“I♥U”Glider” (I<3U) is a walkalong glider designed for a Valentines card. Made of extremely thin foam it flies so slow you can walk along behind it pushing air with the card and the air current will keep it flying indefinitely.
The liner of the card (below) shows the instructions for folding and flying I♥U Glider.
Walkalong gliders are all the rage. This video shows a similar model (at 3m), but rewind to the start for a primer on making and flying a walkalong in general including a tumbling wing style.
Want to try one of these gliders but don’t have the time to make a foam cutter? Send me an email.
Making the Card Itself
The liner that has instructions so the recipient can make and fly the glider.
Download the card liner.
The second difference is that it is rather large (8.5×11″ unfolded) so it can be used to fly the plane. The bigger it is, the easier it will be.
In fact it’s better to practice with a piece of cardboard to get the hang of it before using the card.
You’ll need a shear cutter, two pieces of construction paper, the liner from above, glue stick and a hobby knife.
- Print the liner including instructions and your Valentine’s message onto 8.5×11″ bond paper.
- Make the card by folding a red piece of 8.5×11″ construction paper in half.
- Trim the liner by removing 5/16″ or 1/4″ from each side using a shear cutter.
- Glue the liner in place using a glue stick that will not wrinkle the paper from moisture.
- Cut the face of the card from construction paper and glue in place (3.75×5″). You may want to decorate it before gluing.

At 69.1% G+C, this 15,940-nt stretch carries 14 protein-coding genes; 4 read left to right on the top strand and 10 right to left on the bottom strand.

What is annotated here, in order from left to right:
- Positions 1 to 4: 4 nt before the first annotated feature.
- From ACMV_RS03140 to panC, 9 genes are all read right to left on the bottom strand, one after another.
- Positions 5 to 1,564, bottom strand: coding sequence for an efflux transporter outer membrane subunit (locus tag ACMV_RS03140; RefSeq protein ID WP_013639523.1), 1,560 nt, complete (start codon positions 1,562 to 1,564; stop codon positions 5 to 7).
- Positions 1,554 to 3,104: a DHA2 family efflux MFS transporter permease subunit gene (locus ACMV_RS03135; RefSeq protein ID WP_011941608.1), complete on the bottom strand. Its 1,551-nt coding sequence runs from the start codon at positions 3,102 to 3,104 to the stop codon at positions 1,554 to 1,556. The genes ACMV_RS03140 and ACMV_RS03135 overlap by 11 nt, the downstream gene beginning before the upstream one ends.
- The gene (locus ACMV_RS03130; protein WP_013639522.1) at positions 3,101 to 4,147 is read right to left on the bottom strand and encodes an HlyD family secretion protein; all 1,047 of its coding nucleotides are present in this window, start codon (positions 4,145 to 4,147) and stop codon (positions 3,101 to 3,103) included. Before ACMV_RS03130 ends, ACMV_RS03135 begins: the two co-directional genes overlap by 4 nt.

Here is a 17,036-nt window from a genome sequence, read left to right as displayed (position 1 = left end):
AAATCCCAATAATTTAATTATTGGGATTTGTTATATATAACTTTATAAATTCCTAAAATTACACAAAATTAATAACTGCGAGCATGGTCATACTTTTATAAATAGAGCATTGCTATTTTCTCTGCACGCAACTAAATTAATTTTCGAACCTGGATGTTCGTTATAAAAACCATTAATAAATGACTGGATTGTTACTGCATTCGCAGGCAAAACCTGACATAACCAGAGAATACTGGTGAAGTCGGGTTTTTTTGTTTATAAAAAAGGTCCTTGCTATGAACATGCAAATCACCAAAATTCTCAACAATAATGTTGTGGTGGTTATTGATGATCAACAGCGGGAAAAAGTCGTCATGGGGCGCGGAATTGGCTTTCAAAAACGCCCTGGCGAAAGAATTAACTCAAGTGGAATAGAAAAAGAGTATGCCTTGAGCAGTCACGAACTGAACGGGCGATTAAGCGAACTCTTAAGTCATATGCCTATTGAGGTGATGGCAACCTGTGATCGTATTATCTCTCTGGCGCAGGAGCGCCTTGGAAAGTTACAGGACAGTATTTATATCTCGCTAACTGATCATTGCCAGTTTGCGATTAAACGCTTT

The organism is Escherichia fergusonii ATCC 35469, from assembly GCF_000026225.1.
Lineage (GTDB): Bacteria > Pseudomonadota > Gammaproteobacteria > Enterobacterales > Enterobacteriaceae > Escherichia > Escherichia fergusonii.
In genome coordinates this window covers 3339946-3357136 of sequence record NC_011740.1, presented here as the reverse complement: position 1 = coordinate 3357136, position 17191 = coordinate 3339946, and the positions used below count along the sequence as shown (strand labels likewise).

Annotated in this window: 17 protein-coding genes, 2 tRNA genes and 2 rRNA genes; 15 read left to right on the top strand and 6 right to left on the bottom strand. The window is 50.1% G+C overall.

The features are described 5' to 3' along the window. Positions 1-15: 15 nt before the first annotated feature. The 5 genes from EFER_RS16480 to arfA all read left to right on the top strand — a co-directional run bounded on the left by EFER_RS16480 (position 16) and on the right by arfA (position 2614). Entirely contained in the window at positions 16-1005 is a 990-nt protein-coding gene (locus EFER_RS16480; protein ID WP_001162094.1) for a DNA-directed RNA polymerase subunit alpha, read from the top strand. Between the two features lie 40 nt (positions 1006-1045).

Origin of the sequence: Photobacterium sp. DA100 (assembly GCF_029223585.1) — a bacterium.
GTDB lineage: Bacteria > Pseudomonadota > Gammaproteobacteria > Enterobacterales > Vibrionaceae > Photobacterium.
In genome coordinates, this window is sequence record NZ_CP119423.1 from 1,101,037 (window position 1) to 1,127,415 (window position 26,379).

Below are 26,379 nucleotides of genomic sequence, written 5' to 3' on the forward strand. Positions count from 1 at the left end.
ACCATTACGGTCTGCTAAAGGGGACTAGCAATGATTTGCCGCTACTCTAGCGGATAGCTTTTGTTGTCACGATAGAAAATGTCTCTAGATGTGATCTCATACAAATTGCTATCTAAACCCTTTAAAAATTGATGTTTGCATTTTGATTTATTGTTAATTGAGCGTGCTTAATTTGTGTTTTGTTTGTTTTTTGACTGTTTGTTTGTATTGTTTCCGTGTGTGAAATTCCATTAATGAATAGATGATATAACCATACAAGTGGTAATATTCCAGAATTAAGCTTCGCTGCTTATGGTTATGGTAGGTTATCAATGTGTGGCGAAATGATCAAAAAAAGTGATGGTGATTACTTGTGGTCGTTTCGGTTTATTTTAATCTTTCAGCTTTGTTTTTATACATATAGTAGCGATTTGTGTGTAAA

- Obtain or make a 9×6″ envelope.
Making I♥U Gliders
Here’s my DIY foam cutter. This machine can make a Styrofoam heart then slice it down to 1/32 or 3/64″ paper thin layers. Four to five inches across seems nice.
Or contact me to get some foam glider kits.
How To Assemble I♥U Glider
The card recipient (okay I made my own card) will start by folding reflex into the back of the glider. Use a sharp edge to press down on the foam to make it easier to fold.
Next you want to make the dihedral crease on the center-line. Again pressing with a sharp object can make the fold easier and accurate.
Curl the paper ballast strip by running along an edge. Tape it in place in the front of the model.
Time to adjust the model. Hold it by the back to launch it very gently. You want it to descend straight and smooth. Most gliders will dive since the ballast is initially too heavy. Clip the nose ballast to remove weight from the nose bit by bit until the glider descends slowly and smoothly. As you clip more and more the glide will be longer and longer. At some point you may notice it turning one way or the other. Adjust the bends at the back of the glider to correct for this. If it turns right, raise the left flap a bit. If it turns left raise the right flap a bit. But be sure the flaps are not too steep. Just a bit like the pictures should work.
Here’s a video on folding and flying the I♥U Glider. The flying portion at the end is a little rough due to overhead vents but I’m going to re-shoot this today at a walkaling glider meetup I organized!
About the Heart Shape as a Flyer
I’ve had the heart shape as a candidate for a while since it has a couple of great properties:
- It’s cute.
- It’s “low aspect ratio” means low load at the root and it’s easy to bend in a dihedral angle for roll stability.
- The bump shapes make it VERY easy to add reflex to the back for pitch stability.
- It’s really easy to cut out.
- It looks even cuter with a curled paper ballast.
I hope you enjoy making and flying this little cutie!
Buy the glider kits.
My little foam cutter.
Good planes for practice: Tumbling Wing Walkalong Glider
Another flyer I designed: Squirrel